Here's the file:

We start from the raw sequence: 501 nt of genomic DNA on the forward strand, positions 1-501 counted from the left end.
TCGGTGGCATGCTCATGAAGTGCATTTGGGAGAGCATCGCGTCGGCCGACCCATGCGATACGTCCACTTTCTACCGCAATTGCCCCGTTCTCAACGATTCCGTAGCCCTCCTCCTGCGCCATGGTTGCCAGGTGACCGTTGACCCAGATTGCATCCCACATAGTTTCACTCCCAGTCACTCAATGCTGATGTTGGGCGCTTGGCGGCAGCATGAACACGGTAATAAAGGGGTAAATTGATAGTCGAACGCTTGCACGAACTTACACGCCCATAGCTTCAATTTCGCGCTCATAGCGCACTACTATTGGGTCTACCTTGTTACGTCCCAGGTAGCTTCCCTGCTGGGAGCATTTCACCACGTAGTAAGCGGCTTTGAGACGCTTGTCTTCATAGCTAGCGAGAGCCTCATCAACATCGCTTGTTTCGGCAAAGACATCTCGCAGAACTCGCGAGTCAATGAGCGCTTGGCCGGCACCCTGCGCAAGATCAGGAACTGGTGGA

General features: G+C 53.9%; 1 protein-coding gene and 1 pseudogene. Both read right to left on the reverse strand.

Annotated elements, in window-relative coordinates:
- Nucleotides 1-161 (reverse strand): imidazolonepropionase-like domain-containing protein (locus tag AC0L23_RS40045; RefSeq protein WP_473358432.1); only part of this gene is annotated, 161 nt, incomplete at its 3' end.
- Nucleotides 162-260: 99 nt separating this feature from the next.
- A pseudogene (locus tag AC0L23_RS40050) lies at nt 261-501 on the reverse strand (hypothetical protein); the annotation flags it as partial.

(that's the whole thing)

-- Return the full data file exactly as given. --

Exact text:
We start from the raw sequence: 501 nt of genomic DNA on the forward strand, positions 1-501 counted from the left end.
TCGGTGGCATGCTCATGAAGTGCATTTGGGAGAGCATCGCGTCGGCCGACCCATGCGATACGTCCACTTTCTACCGCAATTGCCCCGTTCTCAACGATTCCGTAGCCCTCCTCCTGCGCCATGGTTGCCAGGTGACCGTTGACCCAGATTGCATCCCACATAGTTTCACTCCCAGTCACTCAATGCTGATGTTGGGCGCTTGGCGGCAGCATGAACACGGTAATAAAGGGGTAAATTGATAGTCGAACGCTTGCACGAACTTACACGCCCATAGCTTCAATTTCGCGCTCATAGCGCACTACTATTGGGTCTACCTTGTTACGTCCCAGGTAGCTTCCCTGCTGGGAGCATTTCACCACGTAGTAAGCGGCTTTGAGACGCTTGTCTTCATAGCTAGCGAGAGCCTCATCAACATCGCTTGTTTCGGCAAAGACATCTCGCAGAACTCGCGAGTCAATGAGCGCTTGGCCGGCACCCTGCGCAAGATCAGGAACTGGTGGA

General features: G+C 53.9%; 1 protein-coding gene and 1 pseudogene. Both read right to left on the reverse strand.

Annotated elements, in window-relative coordinates:
- Nucleotides 1-161 (reverse strand): imidazolonepropionase-like domain-containing protein (locus tag AC0L23_RS40045; RefSeq protein WP_473358432.1); only part of this gene is annotated, 161 nt, incomplete at its 3' end.
- Nucleotides 162-260: 99 nt separating this feature from the next.
- A pseudogene (locus tag AC0L23_RS40050) lies at nt 261-501 on the reverse strand (hypothetical protein); the annotation flags it as partial.